Muhammara is a spicy walnut and pomegranate "salad," about the consistency of Hummus.
Muhammara is a spicy walnut and pomegranate “salad,” about the consistency of Hummus.

Muhammara (Arabic for “reddened”) wasn’t one of my original group of salads. I have a customer to thank for this delicious suggestion. Although it’s a classic Middle Eastern combination of ingredients, I hadn’t heard of it until someone asked for it when we catered their wedding. I tried a few different versions and finally settled on this one. Muhammara became a great favorite in my Cafe!

Muhammara is originally from Syria but is enjoyed throughout the Middle East and Turkey.

MUHAMMARA (makes about 2 cups)

  • Walnuts, 2 cups
  • Pomegranate molasses, 4 TB
  • Red Bell Peppers, 4 large, roasted
  • Garlic, 2 cloves
  • Extra virgin olive oil, 1/2 cup
  • Pita crumbs, dried/toasted, 1/2 cup
  • Cumin, 2 tsp.
  • Crushed red pepper, 2 tsp.
  • Tomato paste, 2 TB
  • Salt, 1 tsp.


  1. Roast the peppers under a broiler until the skin is dark brown/blackish all the way around. Set aside to cool.
  2. Bread crumbs will work for this. I prefer to use my whole wheat Lebanese pita croutons (that I make for Fatoush). Sometimes I just put a whole piece of Lebanese pita into a low oven until it is thoroughly dry, then break off what I need for the Muhammara and save the rest for when I make Fatoush.
  3. Add all ingredients except the peppers to a food processor.
  4. When the peppers are sufficiently cooled, peel and remove the stems. The skins should slip off easily if they are well-roasted.
  5. Grind until smooth, or at least just slightly grainy from the walnuts.
  6. Garnish with additional pomegranate molasses/syrup and walnuts.

Enjoy as a dip with Pita or veggies. This unusual (although classic in the Middle East) blend of flavors will delight you, your family and your friends.

For more, visit my blog,, “Like” me on FaceBook/Vegetating with Leslie or follow me on Twitter, @vegwithleslie.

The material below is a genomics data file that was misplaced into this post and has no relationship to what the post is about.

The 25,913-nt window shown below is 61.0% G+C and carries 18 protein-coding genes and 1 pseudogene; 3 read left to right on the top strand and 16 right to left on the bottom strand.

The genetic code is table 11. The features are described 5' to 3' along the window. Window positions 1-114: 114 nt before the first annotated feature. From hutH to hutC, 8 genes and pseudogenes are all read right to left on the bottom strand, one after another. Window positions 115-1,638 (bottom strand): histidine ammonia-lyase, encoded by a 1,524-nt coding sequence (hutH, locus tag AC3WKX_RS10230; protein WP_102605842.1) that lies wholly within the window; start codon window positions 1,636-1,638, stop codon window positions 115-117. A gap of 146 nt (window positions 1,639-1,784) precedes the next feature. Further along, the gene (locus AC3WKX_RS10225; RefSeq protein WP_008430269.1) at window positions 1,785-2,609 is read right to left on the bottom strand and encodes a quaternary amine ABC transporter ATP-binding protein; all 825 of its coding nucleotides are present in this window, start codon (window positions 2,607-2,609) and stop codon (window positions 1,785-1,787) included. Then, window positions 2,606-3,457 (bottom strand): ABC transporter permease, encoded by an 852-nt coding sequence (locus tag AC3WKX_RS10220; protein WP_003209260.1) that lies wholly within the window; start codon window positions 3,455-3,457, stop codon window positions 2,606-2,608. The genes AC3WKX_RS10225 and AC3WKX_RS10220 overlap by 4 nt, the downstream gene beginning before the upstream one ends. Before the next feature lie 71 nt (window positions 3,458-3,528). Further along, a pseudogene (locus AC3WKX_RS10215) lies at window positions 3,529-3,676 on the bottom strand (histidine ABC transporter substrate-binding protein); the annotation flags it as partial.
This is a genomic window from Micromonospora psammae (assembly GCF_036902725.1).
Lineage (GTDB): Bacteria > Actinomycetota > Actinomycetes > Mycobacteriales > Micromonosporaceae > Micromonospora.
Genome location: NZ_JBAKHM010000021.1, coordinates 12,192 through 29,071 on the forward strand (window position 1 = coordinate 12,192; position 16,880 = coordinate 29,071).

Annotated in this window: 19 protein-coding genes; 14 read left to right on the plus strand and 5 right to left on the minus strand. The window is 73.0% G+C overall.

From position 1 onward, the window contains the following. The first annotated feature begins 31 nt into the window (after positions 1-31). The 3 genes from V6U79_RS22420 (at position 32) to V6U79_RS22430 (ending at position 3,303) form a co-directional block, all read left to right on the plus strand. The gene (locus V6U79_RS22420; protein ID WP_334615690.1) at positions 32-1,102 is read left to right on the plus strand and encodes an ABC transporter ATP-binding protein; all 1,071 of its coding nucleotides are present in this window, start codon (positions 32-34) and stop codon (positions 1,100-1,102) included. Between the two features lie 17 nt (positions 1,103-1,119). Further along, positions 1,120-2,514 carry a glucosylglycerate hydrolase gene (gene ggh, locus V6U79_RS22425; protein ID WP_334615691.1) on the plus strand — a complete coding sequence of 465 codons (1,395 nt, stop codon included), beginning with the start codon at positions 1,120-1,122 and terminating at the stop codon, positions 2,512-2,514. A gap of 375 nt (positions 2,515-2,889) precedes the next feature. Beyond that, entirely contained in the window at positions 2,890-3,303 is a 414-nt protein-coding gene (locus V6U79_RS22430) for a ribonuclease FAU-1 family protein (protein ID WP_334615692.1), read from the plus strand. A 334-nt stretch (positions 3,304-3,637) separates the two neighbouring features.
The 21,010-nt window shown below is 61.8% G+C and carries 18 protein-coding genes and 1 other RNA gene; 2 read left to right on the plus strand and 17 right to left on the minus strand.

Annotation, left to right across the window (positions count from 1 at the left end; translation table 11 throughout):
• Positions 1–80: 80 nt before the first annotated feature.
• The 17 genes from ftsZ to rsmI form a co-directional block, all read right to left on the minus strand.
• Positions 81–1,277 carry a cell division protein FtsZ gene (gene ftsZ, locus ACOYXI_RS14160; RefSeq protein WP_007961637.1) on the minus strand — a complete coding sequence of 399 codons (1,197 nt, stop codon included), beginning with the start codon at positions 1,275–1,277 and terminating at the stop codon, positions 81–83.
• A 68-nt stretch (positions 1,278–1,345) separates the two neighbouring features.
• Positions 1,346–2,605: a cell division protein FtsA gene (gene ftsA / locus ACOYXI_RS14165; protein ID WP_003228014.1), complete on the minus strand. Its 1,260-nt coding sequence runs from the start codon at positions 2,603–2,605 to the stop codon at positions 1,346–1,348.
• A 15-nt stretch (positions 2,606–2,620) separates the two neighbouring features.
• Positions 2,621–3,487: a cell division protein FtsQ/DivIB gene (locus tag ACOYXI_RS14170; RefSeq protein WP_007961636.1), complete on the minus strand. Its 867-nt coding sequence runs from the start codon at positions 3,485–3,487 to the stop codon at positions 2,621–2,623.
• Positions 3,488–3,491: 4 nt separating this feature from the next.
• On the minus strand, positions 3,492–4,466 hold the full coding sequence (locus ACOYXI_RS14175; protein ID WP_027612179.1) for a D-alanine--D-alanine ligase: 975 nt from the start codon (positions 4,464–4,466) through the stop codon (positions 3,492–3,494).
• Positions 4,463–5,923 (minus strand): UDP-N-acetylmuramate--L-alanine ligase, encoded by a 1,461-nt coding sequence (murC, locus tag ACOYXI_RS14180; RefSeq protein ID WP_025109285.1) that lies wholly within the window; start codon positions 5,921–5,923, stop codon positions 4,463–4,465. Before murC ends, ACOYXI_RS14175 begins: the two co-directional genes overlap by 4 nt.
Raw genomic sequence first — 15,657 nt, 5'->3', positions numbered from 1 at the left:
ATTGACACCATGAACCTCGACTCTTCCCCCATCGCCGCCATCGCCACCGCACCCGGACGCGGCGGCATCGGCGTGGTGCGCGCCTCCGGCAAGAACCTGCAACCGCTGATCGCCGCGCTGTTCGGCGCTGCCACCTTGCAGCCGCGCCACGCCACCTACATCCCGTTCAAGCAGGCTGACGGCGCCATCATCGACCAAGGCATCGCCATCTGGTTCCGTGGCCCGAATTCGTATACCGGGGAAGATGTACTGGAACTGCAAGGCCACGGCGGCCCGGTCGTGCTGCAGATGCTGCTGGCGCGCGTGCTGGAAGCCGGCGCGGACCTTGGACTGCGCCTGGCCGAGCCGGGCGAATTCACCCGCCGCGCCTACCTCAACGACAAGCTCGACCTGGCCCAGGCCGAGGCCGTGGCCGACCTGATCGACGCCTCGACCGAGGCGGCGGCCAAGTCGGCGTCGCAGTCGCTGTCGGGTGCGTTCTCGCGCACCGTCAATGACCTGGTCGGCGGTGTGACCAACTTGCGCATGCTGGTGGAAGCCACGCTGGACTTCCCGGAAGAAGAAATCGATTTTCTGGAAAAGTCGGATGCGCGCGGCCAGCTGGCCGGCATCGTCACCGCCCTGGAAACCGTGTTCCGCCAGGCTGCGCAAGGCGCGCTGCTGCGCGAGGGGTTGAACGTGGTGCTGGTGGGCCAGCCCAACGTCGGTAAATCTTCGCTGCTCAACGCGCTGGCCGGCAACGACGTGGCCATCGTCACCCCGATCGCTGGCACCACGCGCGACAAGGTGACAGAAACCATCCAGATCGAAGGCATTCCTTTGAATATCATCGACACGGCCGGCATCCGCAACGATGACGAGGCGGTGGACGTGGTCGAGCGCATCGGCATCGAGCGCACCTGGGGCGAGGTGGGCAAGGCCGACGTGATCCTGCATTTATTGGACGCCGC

Bring more meaning to your life with ritual

One version of Sunday breakfast at our house. All versions include Israeli or Jerusalem Salad.

Rituals and Habits: 5 Ways They’re Different

Recently I had a reason to contemplate the difference between ritual and habit. Actually, I suspect the assignment intended that I would understand the words synonymously, because that’s how many of us view them. I believe these practices are very different, though, and one of them is life-enhancing while the other diminishes our lives.

  • Rituals define a system. Habits are isolated practices and may even be out of synch with a system.
  • Rituals are purposeful and are performed with intention. Habits have no purpose other than to make certain an action happens without thought. They may have been intentional on the first performance, but the goal of a habit is that it become thoughtless, intentionless and well, just a habit.
  • Rituals communicate. Habits communicate nothing since they are thoughtless and intention-less beyond the intention that they happen without thought.
  • Rituals are an aid to focus. Habits are an indication of lack of focus or are at least not focused on the habitual action.
  • Rituals create meaning. Habits have no meaning.

Food Rituals and Habits

Since I like to write about food, I thought I might explain these differences between ritual and habit through the prism of food.

1) Rituals define a system, and habits are isolated practices. More than the words of liturgies, which are debated and interpreted, rituals define the boundaries of a religious system, the relative value of the parts within those  boundaries and how people are required to behave within that world.  Often those definitions include what one can and cannot eat.

Something that a person habitually eats may or may not express a worldview. Initially perhaps a choice was made about an entire diet, and that diet expressed a worldview, for example that good health is important. If that initial choice becomes a habit, though, it no longer expresses anything. Not only is that habit carried out without thought, it is carried out in isolation and not as part of a systematic worldview. If information changes about what constitutes good health, a habit will continue even if it contradicts the new information.

2) Rituals are purposeful and are performed with intention. Habits have no purpose other than to make certain an action happens without thought.

I can always tell when one of my own actions is a ritual and when it is a thought. I require meaning in my life, and it is hard for me to motivate myself to do all the things involved in living a life if I have no sense of meaning. When I experience a sense of meaning, I feel joyful and energetic. When I don’t experience that sense, I feel tired and unmotivated.

Of course we all need a habit here and there, especially in a world that requires multi-tasking. We can’t give all our energy to every little thing and need to do some things on automatic. It’s all about balance, though, and when my life becomes too automatic, too filled with habit, I am likely to become depressed. Conversely, when I make a conscious choice to do something familiar that has a particular meaning in my universe, I feel purposeful, satisfied and even joyful.